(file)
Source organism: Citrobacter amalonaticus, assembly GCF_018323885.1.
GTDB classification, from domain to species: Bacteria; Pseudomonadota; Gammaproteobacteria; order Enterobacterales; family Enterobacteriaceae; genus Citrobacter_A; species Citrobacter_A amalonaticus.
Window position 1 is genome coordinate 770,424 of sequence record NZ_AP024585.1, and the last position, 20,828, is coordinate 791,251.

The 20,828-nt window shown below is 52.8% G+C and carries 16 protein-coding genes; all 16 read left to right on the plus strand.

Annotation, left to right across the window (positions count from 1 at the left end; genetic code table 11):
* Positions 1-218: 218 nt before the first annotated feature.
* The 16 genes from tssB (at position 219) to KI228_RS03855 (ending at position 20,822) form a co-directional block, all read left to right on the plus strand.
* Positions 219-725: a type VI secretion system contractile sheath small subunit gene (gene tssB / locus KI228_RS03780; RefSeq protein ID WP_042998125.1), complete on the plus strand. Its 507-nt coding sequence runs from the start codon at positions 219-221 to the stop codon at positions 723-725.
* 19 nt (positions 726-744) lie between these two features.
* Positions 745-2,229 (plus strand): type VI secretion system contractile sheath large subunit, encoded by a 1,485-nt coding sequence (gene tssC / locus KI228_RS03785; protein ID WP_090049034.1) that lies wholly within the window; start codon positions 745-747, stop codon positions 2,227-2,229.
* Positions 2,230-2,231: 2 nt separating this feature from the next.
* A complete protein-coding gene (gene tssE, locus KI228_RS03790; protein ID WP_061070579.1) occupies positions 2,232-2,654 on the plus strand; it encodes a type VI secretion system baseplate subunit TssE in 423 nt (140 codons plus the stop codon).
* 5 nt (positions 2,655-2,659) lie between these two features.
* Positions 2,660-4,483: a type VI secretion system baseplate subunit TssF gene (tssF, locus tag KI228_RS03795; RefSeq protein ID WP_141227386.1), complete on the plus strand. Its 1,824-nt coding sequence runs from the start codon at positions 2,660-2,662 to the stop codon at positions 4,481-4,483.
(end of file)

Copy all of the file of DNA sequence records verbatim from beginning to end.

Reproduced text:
Source organism: Citrobacter amalonaticus, assembly GCF_018323885.1.
GTDB classification, from domain to species: Bacteria; Pseudomonadota; Gammaproteobacteria; order Enterobacterales; family Enterobacteriaceae; genus Citrobacter_A; species Citrobacter_A amalonaticus.
Window position 1 is genome coordinate 770,424 of sequence record NZ_AP024585.1, and the last position, 20,828, is coordinate 791,251.

The 20,828-nt window shown below is 52.8% G+C and carries 16 protein-coding genes; all 16 read left to right on the plus strand.

Annotation, left to right across the window (positions count from 1 at the left end; genetic code table 11):
* Positions 1-218: 218 nt before the first annotated feature.
* The 16 genes from tssB (at position 219) to KI228_RS03855 (ending at position 20,822) form a co-directional block, all read left to right on the plus strand.
* Positions 219-725: a type VI secretion system contractile sheath small subunit gene (gene tssB / locus KI228_RS03780; RefSeq protein ID WP_042998125.1), complete on the plus strand. Its 507-nt coding sequence runs from the start codon at positions 219-221 to the stop codon at positions 723-725.
* 19 nt (positions 726-744) lie between these two features.
* Positions 745-2,229 (plus strand): type VI secretion system contractile sheath large subunit, encoded by a 1,485-nt coding sequence (gene tssC / locus KI228_RS03785; protein ID WP_090049034.1) that lies wholly within the window; start codon positions 745-747, stop codon positions 2,227-2,229.
* Positions 2,230-2,231: 2 nt separating this feature from the next.
* A complete protein-coding gene (gene tssE, locus KI228_RS03790; protein ID WP_061070579.1) occupies positions 2,232-2,654 on the plus strand; it encodes a type VI secretion system baseplate subunit TssE in 423 nt (140 codons plus the stop codon).
* 5 nt (positions 2,655-2,659) lie between these two features.
* Positions 2,660-4,483: a type VI secretion system baseplate subunit TssF gene (tssF, locus tag KI228_RS03795; RefSeq protein ID WP_141227386.1), complete on the plus strand. Its 1,824-nt coding sequence runs from the start codon at positions 2,660-2,662 to the stop codon at positions 4,481-4,483.